Extrinsic Motivation: And You Thought Inverted Pendulums Were Hard

An extremely common project for a control systems class is the inverted pendulum. Basically, it’s a robot mounted on a linear rail, a hinge, and a pendulum sticking straight up in the air. Get your algorithms right, and you have a pendulum that seemingly resists the inexorable pull of gravity and a great understanding of how Segways, balancing robots, and quadcopters work.

[zakowy] is taking this to the next level with his entry to The Hackaday Prize. It’s an inverted pendulum with two counter-rotating propellers in a gimballed fan, and the most unstable UAV design we’ve ever seen.

The mechanics of the build consist of a carbon and epoxy frame, with a motor mount that can move in the X and Y axes. This mount holds two brushless motors and is actuated with rather large pitch and roll servos. The electronics consist of the usual suite of sensors found in a quadcopter – gyros, accelerometers, magnetometers, and a barometric altimeter. Everything is controlled by an Arduino Due, getting commands from an RC receiver and sending telemetry back to a computer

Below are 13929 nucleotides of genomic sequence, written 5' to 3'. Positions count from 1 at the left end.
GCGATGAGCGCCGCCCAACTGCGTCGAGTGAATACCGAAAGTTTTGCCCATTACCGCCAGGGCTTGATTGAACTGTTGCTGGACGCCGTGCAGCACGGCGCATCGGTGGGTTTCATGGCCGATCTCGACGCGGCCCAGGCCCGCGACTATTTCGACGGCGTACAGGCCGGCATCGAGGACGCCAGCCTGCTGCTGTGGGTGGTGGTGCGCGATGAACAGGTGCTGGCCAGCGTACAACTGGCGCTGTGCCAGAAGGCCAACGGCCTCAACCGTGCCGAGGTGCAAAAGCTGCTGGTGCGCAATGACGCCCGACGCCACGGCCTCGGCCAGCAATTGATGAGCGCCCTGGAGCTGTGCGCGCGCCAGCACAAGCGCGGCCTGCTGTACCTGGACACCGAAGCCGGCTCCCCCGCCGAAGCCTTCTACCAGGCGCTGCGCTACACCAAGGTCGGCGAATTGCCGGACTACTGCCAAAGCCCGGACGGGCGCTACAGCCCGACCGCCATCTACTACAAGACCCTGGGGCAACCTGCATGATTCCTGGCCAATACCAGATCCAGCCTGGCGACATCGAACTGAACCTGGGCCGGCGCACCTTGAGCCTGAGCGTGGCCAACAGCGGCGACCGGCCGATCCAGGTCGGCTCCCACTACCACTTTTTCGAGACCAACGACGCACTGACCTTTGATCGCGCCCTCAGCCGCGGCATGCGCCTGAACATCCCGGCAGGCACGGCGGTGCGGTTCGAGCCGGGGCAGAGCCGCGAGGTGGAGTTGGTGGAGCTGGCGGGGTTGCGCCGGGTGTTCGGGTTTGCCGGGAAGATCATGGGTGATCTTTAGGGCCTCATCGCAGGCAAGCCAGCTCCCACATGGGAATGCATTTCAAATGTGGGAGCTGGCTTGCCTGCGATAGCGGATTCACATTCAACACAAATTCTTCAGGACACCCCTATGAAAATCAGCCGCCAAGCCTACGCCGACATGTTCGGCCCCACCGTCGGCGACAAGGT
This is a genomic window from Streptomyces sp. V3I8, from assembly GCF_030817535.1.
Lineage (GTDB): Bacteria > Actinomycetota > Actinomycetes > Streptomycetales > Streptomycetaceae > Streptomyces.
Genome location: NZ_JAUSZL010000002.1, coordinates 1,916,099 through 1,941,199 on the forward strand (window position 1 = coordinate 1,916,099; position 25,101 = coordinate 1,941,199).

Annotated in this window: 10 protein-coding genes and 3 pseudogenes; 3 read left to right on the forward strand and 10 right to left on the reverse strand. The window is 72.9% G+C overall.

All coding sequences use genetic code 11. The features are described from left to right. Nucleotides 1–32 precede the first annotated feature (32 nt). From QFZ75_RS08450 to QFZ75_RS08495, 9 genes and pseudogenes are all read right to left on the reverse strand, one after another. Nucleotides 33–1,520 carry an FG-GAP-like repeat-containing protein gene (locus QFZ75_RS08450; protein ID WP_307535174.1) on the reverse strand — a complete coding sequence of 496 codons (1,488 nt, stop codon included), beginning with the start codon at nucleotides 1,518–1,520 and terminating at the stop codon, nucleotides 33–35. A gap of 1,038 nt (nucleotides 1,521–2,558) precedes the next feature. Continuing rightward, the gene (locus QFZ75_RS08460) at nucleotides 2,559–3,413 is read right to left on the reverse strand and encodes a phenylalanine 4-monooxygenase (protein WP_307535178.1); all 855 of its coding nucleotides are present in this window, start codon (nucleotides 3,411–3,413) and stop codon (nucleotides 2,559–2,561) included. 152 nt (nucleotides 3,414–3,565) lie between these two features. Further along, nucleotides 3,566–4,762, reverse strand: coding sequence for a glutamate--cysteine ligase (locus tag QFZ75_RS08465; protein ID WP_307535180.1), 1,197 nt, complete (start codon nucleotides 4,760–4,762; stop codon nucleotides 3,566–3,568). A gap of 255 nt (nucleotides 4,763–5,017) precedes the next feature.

[zakowy]’s project didn’t make the cut for the quarterfinalist selection, but he is undeterred. He’s building this strange contraption because he can, not because we’re dangling some great prizes in front of his nose. Right now, [zakowy] is working on a testing rig. This thing will fly, make no mistakes about that.

Videos available below.

SpaceWrencherThis project is an official entry to The Hackaday Prize that sadly didn’t make the quarterfinal selection. It’s still a great project, and worthy of a Hackaday post on its own.

Continue reading “Extrinsic Motivation: And You Thought Inverted Pendulums Were Hard”